This court feels, as was stated in the recent Eighth Circuit decision, that:

 
"If the doctor is properly warned of the possibility of a side effect in some patients, and is advised of the symptoms normally accompanying the side effect, there is an excellent chance that injury to the patient can be avoided." Sterling Drug, Inc. v. Cornish, 370 F.2d at 85.

The drug manufacturer must make reasonable efforts to warn the patient's doctor.

In this case, the Court feels that the actions of Sterling did not constitute a proper warning. Where the doctor is inundated with the literature and product cards of the various drug manufacturers, as shown here by the facts, a change in the literature or an additional letter intended to present new information on drugs to the doctor is insufficient. The most effective method employed by the drug company in the promotion of new drugs is shown to be the use of detail men; thus, the Court feels that this would also present the most effective method of warning the doctor about recent developments in drugs already employed by the doctor, at no great additional expense. The detail men visit the doctors at frequent intervals and could make an effective oral warning, accompanied by literature on the development, that would affirmatively notify the doctor of side effects such as shown in the facts in this case.

There is no question of intervening proximate cause in this case. As Sterling failed to properly warn the doctor, it is liable regardless of anything the doctor may or may not have done. Sterling *164 Drug, Inc. v. Cornish, supra, 370 F.2d at 85.

Mrs. Yarrow has had an arthritic condition for the past fifteen years, but she is otherwise in good health. A person of her age has a life expectancy of somewhat more than twenty-five years. She is a housewife and the mother of four boys, two of whom are living at home, ages sixteen years and eleven years, respectively. Prior to 1964, she performed her duties without difficulty. She enjoyed reading books, and sewing clothes for herself. Since the Fall of 1964, however, she has been unable to read, sew, cook, drive a car, watch television, or recognize people, or even her loved ones, as she did before.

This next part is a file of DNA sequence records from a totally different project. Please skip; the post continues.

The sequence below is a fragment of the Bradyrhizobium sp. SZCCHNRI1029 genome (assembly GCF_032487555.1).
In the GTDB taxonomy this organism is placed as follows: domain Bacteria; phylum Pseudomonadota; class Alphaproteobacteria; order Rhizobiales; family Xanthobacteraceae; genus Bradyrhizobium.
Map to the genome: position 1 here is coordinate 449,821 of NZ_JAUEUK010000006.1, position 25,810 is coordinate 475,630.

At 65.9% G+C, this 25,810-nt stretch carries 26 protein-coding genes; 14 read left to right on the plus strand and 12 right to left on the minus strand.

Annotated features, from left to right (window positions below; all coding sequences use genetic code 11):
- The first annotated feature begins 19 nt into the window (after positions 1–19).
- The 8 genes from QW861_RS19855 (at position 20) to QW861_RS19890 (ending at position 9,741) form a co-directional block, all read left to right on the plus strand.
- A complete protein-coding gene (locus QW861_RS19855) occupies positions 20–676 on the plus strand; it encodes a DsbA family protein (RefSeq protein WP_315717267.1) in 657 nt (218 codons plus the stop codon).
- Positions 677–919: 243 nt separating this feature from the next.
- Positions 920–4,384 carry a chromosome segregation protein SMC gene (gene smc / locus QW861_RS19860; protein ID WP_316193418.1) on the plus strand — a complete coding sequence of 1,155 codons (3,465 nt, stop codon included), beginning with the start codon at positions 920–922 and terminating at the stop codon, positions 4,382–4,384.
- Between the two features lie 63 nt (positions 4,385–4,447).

The Court awards damages to Mrs. Yarrow, based upon all of the facts in the record, in the amount of $180,000.00, and finds that the same constitutes a fair, just and adequate sum.

This memorandum decision shall constitute the Court's findings of fact and conclusions of law.

NOTES

[1] See, e. g., Albers v. Ottenbacher, 79 S.D. 637, 116 N.W.2d 529, 531 (1962); Rikansrud v. City of Canton, 79 S.D. 592, 116 N.W.2d 234, 240 (1962); Wittmeier v. Post, 78 S.D. 520, 105 N.W.2d 65, 68, 95 A.L.R.2d 853 (1960); Bucholz v. City of Sioux Falls, 77 S.D. 322, 91 N.W.2d 606, 611 (1958); Steckman v. Silver Moon, Inc., 77 S.D. 206, 90 N.W.2d 170, 172 (1958); Chernotik v. Shrank, 76 S.D. 374, 79 N.W.2d 4, 7 (1956); McCleod v. Tri-State Milling Co., 71 S.D. 362, 24 N.W.2d 485, 488 (1946); Kimball v. City of Sioux Falls, 71 S.D. 35, 20 N.W.2d 873, 874 (1945); Fenton v. Ackerman, 66 S.D. 465, 285 N.W. 516, 517 (1939); Morris v. City of Britton. 66 S.D. 121, 279 N.W. 531, 532-533 (1938); Robinson v. Minnehaha County, 65 S.D. 628, 277 N.W. 324, 327 (1938); Ulrikson v. Chicago, M., S. P. & Pac. Ry., 64 S.D. 476, 268 N.W. 369, 375 (1936).